And we’re not only doing just fine, we feel better and look better. Most of all, we know we are not contributing to any fallacious assumption. We know that whatever good can be accomplished by using animals can be accomplished through human ingenuity and compassion.

You detest pious immorality.

Reading the Bible was what made me realize what a cesspool of immorality it is, condoning and promoting mysogyny, slavery, tyranny, and outright hatred. We know the Bible to have been used/is used unrelentingly to justify all this shit. Whatever tradition you were raised in, you’ve seen the same problems. Did you notice that it’s also loaded with animal cruelty?

You’ve rethought most of your interactions in culture to make sure you knew what had come from religion and what had not, what was the pious immorality offered by holy books and what was moral. You should rethink this one too. Because the {god} who casually murders human babies is the same {god} that loves the smell of burnt animal blood.

You know that we’ve all always been connected.

You are connected to life on this planet (or on any planet/asteroid/moon) rather than to some “other realm of consciousness.” As Dr. Tyson says: “we’re all connected: to each other biologically, to the earth chemically, and to the rest of the universe atomically.” Why should we not take this connection seriously? Why should this not include non-human animals? We all came from the same place and have nearly identical chemical profiles. Our resemblance to most mammals is obvious and to our closest cousins unmistakable. Yet we have the notion that we are allowed to inflict suffering and slavery on these creatures at will.

That sounds like something a {god} would do.

You do not hold an isolated perspective because it’s a shared experience.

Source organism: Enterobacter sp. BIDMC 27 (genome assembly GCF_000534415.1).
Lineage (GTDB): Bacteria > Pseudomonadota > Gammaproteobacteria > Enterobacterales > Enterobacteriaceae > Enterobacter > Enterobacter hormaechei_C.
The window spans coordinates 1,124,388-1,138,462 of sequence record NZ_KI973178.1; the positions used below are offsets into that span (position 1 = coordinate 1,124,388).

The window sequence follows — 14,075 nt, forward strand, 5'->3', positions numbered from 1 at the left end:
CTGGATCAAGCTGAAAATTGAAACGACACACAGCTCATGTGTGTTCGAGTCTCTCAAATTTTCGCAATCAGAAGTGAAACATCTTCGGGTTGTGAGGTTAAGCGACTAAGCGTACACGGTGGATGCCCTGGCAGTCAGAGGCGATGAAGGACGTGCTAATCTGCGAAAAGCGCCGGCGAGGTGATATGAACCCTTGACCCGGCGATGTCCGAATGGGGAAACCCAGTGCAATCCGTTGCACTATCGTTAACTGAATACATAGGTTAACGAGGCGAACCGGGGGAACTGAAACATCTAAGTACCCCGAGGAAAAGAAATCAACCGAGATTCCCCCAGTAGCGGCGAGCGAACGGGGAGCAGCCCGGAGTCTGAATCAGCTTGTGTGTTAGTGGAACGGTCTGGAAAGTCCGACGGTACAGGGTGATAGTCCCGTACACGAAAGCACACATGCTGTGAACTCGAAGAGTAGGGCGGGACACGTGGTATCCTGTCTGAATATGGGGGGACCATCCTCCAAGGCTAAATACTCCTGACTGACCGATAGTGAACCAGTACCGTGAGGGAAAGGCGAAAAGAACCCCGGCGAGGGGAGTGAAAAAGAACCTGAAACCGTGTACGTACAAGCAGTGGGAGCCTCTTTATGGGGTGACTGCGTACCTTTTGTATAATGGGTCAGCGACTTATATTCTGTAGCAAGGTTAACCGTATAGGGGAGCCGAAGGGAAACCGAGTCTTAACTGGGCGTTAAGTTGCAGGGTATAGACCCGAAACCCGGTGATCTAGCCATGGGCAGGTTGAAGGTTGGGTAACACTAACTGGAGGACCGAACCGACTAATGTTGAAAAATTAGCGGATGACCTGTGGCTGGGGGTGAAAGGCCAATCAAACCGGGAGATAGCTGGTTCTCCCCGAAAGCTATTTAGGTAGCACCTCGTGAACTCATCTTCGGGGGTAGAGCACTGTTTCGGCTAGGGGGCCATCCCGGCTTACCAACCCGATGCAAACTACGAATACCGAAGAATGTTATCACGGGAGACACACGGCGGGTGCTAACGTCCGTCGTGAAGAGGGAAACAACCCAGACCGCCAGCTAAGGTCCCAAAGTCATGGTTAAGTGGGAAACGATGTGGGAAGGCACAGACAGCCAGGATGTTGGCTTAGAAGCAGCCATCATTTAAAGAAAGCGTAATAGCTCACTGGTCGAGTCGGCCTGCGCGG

You’d find a ton in both animal liberation and its adherents to identify with. We put up with a lot of shit and it’s not much different than what atheists put up with: you’ve endured constant intrusion and questioning from your friends and family. You’ve found yourself either a willing or unwilling cultural subversive confounding popular myths of what would happen to you. You’ve had to come up with strategies to protect yourself from the thinly-veiled “invitations” to attend the churches of co-workers and to disguise your discomfort when they make their professions of faith. Your devastation is deep and inconsolable when your friends and family members die around you and you face yourself and those left knowing that it is complete annihilation.

All of these experiences are shared by those who have rejected the idea that animals are ours to do with as we please. We are constantly questioned and berated. Our families take insult at our refusal to eat meat. It’s not about them, but they refuse to accept that. We are constantly on the defensive and sized up when we pass on the meat at the company luncheon or turn down invitations to go hunting with the guys. And we steel our nerves against the casual cruelty of this culture. We know that for the animals it is complete annihilation—the factory farms, the inhumanity of humane farming, the experiments, the bull fighting, the dog fighting, the cock fighting, the rape and infanticide all “dairy” cattle must face, the sacrificial rites of religious practice—and that almost no one is committed to stopping any of it.